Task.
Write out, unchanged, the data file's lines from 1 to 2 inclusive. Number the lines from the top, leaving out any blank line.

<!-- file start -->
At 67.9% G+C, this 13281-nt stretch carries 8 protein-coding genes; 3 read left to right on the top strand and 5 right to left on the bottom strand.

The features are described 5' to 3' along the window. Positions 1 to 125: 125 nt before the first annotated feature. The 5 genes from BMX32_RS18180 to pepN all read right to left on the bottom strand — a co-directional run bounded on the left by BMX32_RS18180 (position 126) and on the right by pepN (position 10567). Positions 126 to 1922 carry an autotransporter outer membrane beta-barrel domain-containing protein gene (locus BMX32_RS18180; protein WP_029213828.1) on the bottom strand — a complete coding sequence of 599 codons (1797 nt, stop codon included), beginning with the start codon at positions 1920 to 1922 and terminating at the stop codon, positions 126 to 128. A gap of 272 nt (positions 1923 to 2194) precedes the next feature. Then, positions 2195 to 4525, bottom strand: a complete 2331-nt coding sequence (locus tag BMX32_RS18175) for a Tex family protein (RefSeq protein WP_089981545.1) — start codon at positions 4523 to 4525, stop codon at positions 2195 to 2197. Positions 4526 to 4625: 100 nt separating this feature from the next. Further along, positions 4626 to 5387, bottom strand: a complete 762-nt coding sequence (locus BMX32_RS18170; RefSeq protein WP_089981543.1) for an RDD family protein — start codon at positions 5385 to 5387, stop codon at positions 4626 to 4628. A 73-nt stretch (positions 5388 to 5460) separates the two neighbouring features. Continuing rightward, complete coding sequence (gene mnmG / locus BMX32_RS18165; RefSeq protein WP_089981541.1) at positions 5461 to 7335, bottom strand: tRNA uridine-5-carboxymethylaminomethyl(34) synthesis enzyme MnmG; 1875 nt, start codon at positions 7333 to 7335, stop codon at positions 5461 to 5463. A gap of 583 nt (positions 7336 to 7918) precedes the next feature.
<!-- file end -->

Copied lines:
At 67.9% G+C, this 13281-nt stretch carries 8 protein-coding genes; 3 read left to right on the top strand and 5 right to left on the bottom strand.

The features are described 5' to 3' along the window. Positions 1 to 125: 125 nt before the first annotated feature. The 5 genes from BMX32_RS18180 to pepN all read right to left on the bottom strand — a co-directional run bounded on the left by BMX32_RS18180 (position 126) and on the right by pepN (position 10567). Positions 126 to 1922 carry an autotransporter outer membrane beta-barrel domain-containing protein gene (locus BMX32_RS18180; protein WP_029213828.1) on the bottom strand — a complete coding sequence of 599 codons (1797 nt, stop codon included), beginning with the start codon at positions 1920 to 1922 and terminating at the stop codon, positions 126 to 128. A gap of 272 nt (positions 1923 to 2194) precedes the next feature. Then, positions 2195 to 4525, bottom strand: a complete 2331-nt coding sequence (locus tag BMX32_RS18175) for a Tex family protein (RefSeq protein WP_089981545.1) — start codon at positions 4523 to 4525, stop codon at positions 2195 to 2197. Positions 4526 to 4625: 100 nt separating this feature from the next. Further along, positions 4626 to 5387, bottom strand: a complete 762-nt coding sequence (locus BMX32_RS18170; RefSeq protein WP_089981543.1) for an RDD family protein — start codon at positions 5385 to 5387, stop codon at positions 4626 to 4628. A 73-nt stretch (positions 5388 to 5460) separates the two neighbouring features. Continuing rightward, complete coding sequence (gene mnmG / locus BMX32_RS18165; RefSeq protein WP_089981541.1) at positions 5461 to 7335, bottom strand: tRNA uridine-5-carboxymethylaminomethyl(34) synthesis enzyme MnmG; 1875 nt, start codon at positions 7333 to 7335, stop codon at positions 5461 to 5463. A gap of 583 nt (positions 7336 to 7918) precedes the next feature.